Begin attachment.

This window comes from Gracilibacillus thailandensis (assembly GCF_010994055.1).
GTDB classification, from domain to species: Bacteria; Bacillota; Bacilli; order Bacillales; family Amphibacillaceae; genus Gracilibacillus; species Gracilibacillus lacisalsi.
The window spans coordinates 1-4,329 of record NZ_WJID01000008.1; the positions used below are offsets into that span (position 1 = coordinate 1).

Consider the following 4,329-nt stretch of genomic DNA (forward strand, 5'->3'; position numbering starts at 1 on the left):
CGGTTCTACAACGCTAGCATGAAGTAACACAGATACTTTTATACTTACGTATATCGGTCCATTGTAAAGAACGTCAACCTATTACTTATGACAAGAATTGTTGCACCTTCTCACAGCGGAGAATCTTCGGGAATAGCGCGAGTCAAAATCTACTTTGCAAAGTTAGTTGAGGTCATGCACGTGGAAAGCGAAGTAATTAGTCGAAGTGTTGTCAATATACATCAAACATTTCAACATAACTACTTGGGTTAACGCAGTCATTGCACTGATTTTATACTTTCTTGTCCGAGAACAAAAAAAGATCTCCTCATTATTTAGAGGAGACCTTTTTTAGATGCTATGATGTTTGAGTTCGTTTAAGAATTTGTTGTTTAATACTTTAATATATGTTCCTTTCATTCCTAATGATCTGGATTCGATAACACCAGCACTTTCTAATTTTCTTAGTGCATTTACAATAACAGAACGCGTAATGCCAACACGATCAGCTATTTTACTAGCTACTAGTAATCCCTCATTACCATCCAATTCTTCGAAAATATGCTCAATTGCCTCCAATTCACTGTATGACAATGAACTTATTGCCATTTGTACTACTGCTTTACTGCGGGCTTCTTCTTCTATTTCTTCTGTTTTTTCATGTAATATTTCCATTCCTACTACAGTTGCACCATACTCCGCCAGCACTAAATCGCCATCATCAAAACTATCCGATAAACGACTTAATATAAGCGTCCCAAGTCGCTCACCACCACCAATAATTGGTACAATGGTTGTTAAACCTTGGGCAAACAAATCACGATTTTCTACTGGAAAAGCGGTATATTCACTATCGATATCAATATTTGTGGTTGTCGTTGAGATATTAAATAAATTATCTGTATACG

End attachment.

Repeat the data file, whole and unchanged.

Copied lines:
This window comes from Gracilibacillus thailandensis (assembly GCF_010994055.1).
GTDB classification, from domain to species: Bacteria; Bacillota; Bacilli; order Bacillales; family Amphibacillaceae; genus Gracilibacillus; species Gracilibacillus lacisalsi.
The window spans coordinates 1-4,329 of record NZ_WJID01000008.1; the positions used below are offsets into that span (position 1 = coordinate 1).

Consider the following 4,329-nt stretch of genomic DNA (forward strand, 5'->3'; position numbering starts at 1 on the left):
CGGTTCTACAACGCTAGCATGAAGTAACACAGATACTTTTATACTTACGTATATCGGTCCATTGTAAAGAACGTCAACCTATTACTTATGACAAGAATTGTTGCACCTTCTCACAGCGGAGAATCTTCGGGAATAGCGCGAGTCAAAATCTACTTTGCAAAGTTAGTTGAGGTCATGCACGTGGAAAGCGAAGTAATTAGTCGAAGTGTTGTCAATATACATCAAACATTTCAACATAACTACTTGGGTTAACGCAGTCATTGCACTGATTTTATACTTTCTTGTCCGAGAACAAAAAAAGATCTCCTCATTATTTAGAGGAGACCTTTTTTAGATGCTATGATGTTTGAGTTCGTTTAAGAATTTGTTGTTTAATACTTTAATATATGTTCCTTTCATTCCTAATGATCTGGATTCGATAACACCAGCACTTTCTAATTTTCTTAGTGCATTTACAATAACAGAACGCGTAATGCCAACACGATCAGCTATTTTACTAGCTACTAGTAATCCCTCATTACCATCCAATTCTTCGAAAATATGCTCAATTGCCTCCAATTCACTGTATGACAATGAACTTATTGCCATTTGTACTACTGCTTTACTGCGGGCTTCTTCTTCTATTTCTTCTGTTTTTTCATGTAATATTTCCATTCCTACTACAGTTGCACCATACTCCGCCAGCACTAAATCGCCATCATCAAAACTATCCGATAAACGACTTAATATAAGCGTCCCAAGTCGCTCACCACCACCAATAATTGGTACAATGGTTGTTAAACCTTGGGCAAACAAATCACGATTTTCTACTGGAAAAGCGGTATATTCACTATCGATATCAATATTTGTGGTTGTCGTTGAGATATTAAATAAATTATCTGTATACG